Their New Kentucky Home
I am so grateful to have programming that all three of our children find interesting, and I never have to worry about violence or negative role models.
Virginia Lanzotti – mother of three, Lexington
When Virginia Lanzotti and her attorney husband, Dave, considered moving to Lexington, Ky., they immediately could see the benefits of living in the Bluegrass State.
The horses, Dave knew, would appeal to the animal lover in his wife. And when they arrived, Virginia, a British native, fell in love with the rolling countryside that is so reminiscent of her homeland. And now that they’re residents, they’ve found Kentucky to be a great place to raise their three lively children.
But what they didn’t expect, Virginia says, was a resource that matched their goals to raise literate, curious, and caring children—PBS Kids programming on KET.
“KET’s programming is jibing with the messages I’m trying to give them,” said the mother of Josh, 7, Ethan, 4, and Ashley, 2.
“Since they were small, I knew that if I was busy getting dishes put away after breakfast, I could permit them to watch one of the shows on KET and they would be strengthening their understanding of phonetics, for example, and having fun in the process,” said Virginia, who also works as a labor and delivery nurse at Central Baptist Hospital.
Often, programs on KET provide a springboard for family discussions. The Wild Kratts meshes nicely with a family that always has room for another dog. “They’ll come back to me and say, ‘Hey Mom, isn’t it cool, look at this, about bees!’ And it’s naturally something I feel excited about too. It’s reinforcing, and it’s the right fit for us.”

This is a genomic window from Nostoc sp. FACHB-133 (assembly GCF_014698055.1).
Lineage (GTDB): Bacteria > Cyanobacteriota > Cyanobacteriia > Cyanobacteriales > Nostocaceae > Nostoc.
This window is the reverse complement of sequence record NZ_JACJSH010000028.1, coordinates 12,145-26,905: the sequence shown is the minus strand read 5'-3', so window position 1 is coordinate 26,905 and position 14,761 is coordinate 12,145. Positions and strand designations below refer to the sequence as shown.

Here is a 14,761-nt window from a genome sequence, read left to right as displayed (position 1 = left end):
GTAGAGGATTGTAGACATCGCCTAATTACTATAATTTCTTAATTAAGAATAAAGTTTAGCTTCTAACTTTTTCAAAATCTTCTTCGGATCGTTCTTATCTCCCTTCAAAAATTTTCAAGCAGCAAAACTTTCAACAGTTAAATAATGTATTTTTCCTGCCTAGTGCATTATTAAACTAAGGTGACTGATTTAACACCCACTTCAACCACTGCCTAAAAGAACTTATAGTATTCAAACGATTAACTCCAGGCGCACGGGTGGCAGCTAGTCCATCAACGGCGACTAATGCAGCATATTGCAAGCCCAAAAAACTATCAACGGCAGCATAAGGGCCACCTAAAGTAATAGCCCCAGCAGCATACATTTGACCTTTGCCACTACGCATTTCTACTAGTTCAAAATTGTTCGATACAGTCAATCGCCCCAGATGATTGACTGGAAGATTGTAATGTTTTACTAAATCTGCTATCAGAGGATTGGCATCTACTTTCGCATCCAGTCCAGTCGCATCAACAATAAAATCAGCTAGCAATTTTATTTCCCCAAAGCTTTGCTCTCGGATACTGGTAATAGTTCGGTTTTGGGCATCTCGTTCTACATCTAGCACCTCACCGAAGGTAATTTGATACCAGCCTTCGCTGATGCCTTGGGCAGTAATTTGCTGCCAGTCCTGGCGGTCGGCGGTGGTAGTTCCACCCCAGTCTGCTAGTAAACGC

Like many parents, the Lanzottis have had numerous discussions about how they want to raise their children. And an early conversation, Virginia says, had to do with fostering early literacy in the home.
“From the moment that the kids became verbal we started showing them letter puzzles, we had letters in the bath, we made letters in shaving cream. And then when they began to see them on KET, it became even more entertaining and fun,” she said.
“And now that they do know how to read, it’s opened so many doors,” she continued. “When we go to the library, their learning has become so much more self-directed. They can go scan the titles and find what they’re interested in, which makes nurturing their curiosity much easier.”
An avid cook, gardener, and pet owner, Virginia exposes her children to these interests — and finds reinforcement in KET’s programming. Trips to the farmer’s market naturally lead to a discussion of healthy eating, which is mirrored in many PBS Kids program episodes. In addition, she points to series such as WordGirl, The Electric Company, and Sesame Street as family favorites that have effectively engaged her children while fostering her own family’s values.
“I am so grateful to have programming that all three of our children find interesting, and I never have to worry about violence or negative role models,” she continued. “We quickly realized that children imitate what they see on TV, whether that is aggressive behavior, being disrespectful to adults, or excessive clowning around. I never have to worry about violence or negative role models when they watch KET.”
School, participation in team sports, and even trips to a nearby park for romps with the family dogs occupy a lot of the Lanzottis’ time. Budgeting her kids’ TV time, Virginia says, becomes crucial.
“There are only so many hours in the day. Why would I waste time parking them in front of something that’s not good for them? I don’t want them to spend a lot of time in front of the TV, but when they are there, I want it to be something that is improving their lives in some way.”